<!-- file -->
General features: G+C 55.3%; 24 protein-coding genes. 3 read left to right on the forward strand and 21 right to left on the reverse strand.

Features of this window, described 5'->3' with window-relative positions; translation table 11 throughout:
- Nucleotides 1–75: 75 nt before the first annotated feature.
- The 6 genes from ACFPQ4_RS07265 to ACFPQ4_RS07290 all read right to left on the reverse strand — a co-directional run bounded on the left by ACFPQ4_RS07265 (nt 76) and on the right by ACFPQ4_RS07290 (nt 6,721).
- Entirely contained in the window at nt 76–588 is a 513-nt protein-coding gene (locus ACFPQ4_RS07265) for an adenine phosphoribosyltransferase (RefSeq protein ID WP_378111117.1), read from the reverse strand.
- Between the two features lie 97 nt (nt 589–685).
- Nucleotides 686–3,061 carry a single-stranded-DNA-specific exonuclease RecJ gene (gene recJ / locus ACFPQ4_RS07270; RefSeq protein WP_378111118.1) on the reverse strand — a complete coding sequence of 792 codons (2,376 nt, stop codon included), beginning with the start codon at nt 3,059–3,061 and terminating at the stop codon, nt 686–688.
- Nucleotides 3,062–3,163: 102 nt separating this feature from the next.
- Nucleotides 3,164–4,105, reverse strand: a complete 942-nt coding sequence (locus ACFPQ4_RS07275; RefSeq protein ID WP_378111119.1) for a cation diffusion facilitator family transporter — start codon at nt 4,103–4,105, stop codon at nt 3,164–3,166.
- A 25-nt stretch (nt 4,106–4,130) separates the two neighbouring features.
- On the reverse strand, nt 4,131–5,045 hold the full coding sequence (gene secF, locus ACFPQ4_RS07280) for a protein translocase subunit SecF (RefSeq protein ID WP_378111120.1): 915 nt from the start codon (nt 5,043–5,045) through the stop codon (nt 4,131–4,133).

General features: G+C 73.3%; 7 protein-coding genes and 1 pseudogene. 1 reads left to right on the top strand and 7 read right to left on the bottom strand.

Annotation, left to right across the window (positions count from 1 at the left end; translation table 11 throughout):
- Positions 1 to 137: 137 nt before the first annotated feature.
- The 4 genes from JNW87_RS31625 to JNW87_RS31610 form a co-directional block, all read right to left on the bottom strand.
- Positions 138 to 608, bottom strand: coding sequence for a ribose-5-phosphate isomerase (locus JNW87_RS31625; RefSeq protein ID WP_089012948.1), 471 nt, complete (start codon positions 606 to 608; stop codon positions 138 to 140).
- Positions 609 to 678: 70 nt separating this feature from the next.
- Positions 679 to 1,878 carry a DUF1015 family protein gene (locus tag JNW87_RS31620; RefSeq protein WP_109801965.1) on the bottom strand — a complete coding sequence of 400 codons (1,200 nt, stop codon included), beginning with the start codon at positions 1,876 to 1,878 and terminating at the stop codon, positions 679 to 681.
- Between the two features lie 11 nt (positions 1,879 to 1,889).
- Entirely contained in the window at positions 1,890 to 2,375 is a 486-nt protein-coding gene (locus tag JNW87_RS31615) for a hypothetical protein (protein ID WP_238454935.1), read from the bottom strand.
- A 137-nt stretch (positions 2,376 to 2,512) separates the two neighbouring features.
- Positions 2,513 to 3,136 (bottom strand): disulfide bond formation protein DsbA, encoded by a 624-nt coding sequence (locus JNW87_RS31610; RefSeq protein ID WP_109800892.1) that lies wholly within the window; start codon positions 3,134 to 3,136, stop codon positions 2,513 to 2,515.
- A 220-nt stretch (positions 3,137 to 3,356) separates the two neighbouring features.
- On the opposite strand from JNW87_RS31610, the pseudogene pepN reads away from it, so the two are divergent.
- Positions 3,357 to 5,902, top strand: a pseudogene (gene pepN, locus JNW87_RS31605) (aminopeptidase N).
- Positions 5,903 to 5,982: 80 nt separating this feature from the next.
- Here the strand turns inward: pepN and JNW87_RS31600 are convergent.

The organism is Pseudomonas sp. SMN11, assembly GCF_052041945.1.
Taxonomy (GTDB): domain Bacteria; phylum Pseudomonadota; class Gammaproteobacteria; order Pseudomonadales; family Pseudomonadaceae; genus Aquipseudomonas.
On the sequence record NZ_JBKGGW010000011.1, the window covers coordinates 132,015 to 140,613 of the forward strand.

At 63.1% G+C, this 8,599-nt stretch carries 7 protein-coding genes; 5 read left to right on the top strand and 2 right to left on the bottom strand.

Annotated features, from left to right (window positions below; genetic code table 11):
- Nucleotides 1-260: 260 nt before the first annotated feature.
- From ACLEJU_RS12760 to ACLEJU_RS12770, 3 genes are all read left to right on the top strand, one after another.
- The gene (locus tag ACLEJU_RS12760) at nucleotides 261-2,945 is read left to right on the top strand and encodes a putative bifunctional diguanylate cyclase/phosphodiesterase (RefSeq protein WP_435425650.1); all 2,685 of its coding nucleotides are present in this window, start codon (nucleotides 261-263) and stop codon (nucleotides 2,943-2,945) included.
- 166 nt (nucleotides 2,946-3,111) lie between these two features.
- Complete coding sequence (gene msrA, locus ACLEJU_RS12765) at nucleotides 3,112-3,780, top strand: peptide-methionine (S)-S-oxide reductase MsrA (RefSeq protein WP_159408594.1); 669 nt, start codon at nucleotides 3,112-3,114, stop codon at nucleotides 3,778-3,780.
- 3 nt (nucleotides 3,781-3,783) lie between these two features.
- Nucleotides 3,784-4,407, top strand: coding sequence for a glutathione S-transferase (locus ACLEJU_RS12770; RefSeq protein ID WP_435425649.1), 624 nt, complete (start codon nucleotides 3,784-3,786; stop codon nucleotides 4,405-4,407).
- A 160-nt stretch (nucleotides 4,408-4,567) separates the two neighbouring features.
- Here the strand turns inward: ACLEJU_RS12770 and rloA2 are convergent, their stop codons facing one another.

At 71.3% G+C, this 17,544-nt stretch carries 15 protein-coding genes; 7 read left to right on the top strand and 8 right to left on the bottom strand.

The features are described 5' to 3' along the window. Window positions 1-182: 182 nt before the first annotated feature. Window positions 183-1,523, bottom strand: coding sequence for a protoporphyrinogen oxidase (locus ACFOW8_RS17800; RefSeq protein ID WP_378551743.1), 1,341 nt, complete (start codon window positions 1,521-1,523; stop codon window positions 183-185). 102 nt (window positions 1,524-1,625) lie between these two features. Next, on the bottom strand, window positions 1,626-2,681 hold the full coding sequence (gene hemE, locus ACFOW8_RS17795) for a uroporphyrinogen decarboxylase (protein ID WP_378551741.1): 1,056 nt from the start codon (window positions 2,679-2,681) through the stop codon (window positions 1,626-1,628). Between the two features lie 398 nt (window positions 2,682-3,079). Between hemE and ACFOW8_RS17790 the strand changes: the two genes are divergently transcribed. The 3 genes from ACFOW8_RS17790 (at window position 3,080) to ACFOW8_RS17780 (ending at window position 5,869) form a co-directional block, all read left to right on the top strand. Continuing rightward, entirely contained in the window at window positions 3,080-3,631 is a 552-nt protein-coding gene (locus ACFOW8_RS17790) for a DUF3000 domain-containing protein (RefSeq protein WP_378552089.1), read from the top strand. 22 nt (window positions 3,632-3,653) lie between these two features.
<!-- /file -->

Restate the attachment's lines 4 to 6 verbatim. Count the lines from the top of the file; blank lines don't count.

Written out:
- The 6 genes from ACFPQ4_RS07265 to ACFPQ4_RS07290 all read right to left on the reverse strand — a co-directional run bounded on the left by ACFPQ4_RS07265 (nt 76) and on the right by ACFPQ4_RS07290 (nt 6,721).
- Entirely contained in the window at nt 76–588 is a 513-nt protein-coding gene (locus ACFPQ4_RS07265) for an adenine phosphoribosyltransferase (RefSeq protein ID WP_378111117.1), read from the reverse strand.
- Between the two features lie 97 nt (nt 589–685).